After working with districts and schools for the last 6 years helping them to implement response to intervention (RTI) and multi-tiered system of support (MTSS), I am happy share the publication of our first book “Practical Ways to Engage All Struggling Readers: A Multi-tiered Instructional Approach Using Hi-lo Books“. The book provides guidance on how RTI and MTSS works, how to structure it in your classrooms and school, how to use data for instructional planning and how to implement six research-based reading strategies as Tier 2 and Tier 3 interventions. The book can now be purchased directly from the publisher Saddleback Publishing or directly from Amazon by clicking here.

The book is broken down into five chapters:

Chapter 1: What Is a Multi-Tiered System of Support?
Chapter 2: How Can I Teach the Variety of Learners in My Classroom When It’s Just Me?
Chapter 3: Instructional Interventions That Work
Chapter 4: Using Hi-Lo Books as Intervention Tools
Chapter 5: Common Pitfalls of a Multi-Tiered System of Support

My goal in writing this book was that any teacher can pick it up, know how to work with his or her peers to implement tiered instructional practices. We devote a whole chapter to explaining what to do with data you collect from students (reading comprehension scores, curriculum-based measurement, lexile scores, etc.) so that you can use it consistently to plan instruction. In another chapter, we help teachers think about which tier 2 and tier 3 interventions help students who are struggling in different areas of the reading process. Finally, we address throughout the book how to support English language learners and students with disabilities in this process, how fidelity of implementation can truly change the academic outcomes of students, and how progress monitoring can tell you how to be become a highly effective teacher. I would appreciate some reviews after you are read it and use it.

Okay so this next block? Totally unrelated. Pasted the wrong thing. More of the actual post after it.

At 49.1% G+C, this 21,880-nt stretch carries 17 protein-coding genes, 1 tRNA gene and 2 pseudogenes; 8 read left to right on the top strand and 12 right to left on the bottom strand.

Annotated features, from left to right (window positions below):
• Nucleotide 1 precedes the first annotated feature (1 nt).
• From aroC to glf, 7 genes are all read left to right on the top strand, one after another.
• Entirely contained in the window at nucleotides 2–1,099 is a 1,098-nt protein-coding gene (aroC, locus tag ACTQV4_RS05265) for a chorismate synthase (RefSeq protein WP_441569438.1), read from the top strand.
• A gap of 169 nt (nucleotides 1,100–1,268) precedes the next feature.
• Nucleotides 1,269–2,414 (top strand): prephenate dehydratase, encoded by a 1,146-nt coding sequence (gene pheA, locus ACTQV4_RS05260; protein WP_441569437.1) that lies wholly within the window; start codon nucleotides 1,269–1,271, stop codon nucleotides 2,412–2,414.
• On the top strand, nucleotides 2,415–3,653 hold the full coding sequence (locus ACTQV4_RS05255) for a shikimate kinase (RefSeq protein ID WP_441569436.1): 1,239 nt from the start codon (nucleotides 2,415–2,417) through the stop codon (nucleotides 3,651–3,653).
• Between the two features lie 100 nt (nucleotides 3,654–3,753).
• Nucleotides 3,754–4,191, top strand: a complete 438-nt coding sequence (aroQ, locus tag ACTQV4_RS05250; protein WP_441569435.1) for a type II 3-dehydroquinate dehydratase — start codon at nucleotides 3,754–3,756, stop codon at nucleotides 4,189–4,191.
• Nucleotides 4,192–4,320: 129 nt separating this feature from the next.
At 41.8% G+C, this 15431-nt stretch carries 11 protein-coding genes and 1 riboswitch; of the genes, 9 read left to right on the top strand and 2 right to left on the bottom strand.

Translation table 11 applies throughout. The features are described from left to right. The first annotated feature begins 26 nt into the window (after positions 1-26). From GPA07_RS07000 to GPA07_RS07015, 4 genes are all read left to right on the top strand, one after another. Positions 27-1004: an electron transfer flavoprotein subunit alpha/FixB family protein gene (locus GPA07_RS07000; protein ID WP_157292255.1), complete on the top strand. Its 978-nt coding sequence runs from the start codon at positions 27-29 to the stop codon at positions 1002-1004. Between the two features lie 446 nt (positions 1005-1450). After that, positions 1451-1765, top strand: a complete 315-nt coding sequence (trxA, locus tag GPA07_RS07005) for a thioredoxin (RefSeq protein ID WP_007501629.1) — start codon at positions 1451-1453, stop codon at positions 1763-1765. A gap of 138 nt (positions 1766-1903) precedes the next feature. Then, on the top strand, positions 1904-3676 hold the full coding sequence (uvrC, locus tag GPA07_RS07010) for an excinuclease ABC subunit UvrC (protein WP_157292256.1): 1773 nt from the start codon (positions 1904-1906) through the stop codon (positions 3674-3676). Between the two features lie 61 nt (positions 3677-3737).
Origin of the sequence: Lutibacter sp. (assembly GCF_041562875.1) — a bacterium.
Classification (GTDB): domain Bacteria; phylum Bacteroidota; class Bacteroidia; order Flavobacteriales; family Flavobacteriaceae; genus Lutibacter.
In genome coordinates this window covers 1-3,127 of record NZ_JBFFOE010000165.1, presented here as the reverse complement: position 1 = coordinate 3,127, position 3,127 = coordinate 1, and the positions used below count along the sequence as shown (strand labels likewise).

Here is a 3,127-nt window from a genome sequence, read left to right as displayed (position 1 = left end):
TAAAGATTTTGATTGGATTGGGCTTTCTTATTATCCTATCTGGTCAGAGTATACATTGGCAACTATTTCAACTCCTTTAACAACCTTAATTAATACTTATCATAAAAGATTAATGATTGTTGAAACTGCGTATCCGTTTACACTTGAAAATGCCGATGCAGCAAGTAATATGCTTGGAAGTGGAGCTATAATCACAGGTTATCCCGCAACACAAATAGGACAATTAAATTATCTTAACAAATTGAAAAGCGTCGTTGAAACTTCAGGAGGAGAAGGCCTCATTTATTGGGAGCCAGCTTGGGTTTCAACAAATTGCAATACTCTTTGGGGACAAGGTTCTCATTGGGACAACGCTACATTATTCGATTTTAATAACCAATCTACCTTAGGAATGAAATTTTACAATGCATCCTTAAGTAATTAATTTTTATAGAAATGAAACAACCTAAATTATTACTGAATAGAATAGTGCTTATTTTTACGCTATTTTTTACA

I would also like to thank my co-author and friend Orla Higgins Averill. She is a great professional, educator, writer, and leader. It has been my honor to work with her and I look forward to writing to more upcoming books and publications in this area with her as our professional trajectories continue.

How Do You get Your District Started with Multi-tier System of Supports (RTi & PBIS)?

Here is a great small collection of readings and websites that district leaders can explore and disseminate to the district and school staff as they get ready to role out MTSS (RTI and PBIS).
Getting the Vision of the MTSS model in your district is key! Think about an internal and external presence and engage parents from the start. Here are a few links to the parent guide for RTI from the National Center for Learning Disabilities and the Florida MTSS homepage for parents and ideas on developing the message. ( please note it can be downloaded into PDF if you prefer to read it this way).

Video for parents about MTSS in Florida (may help in drafting MPS’s preview video in addition to the one we sent from Boston Public Schools)

Get your district reading and building a common understanding of MTSS with these articles and websites:
1. Common Core State Standards and Diverse Urban Students: Using Multi-tiered Systems of Support (2012) a report by the Council for Great City Schools.
2. Introduction to Response to Intervention: What, Why, and How valid is it (2009) by Fuchs and Fuchs, New Directions in Education Journal.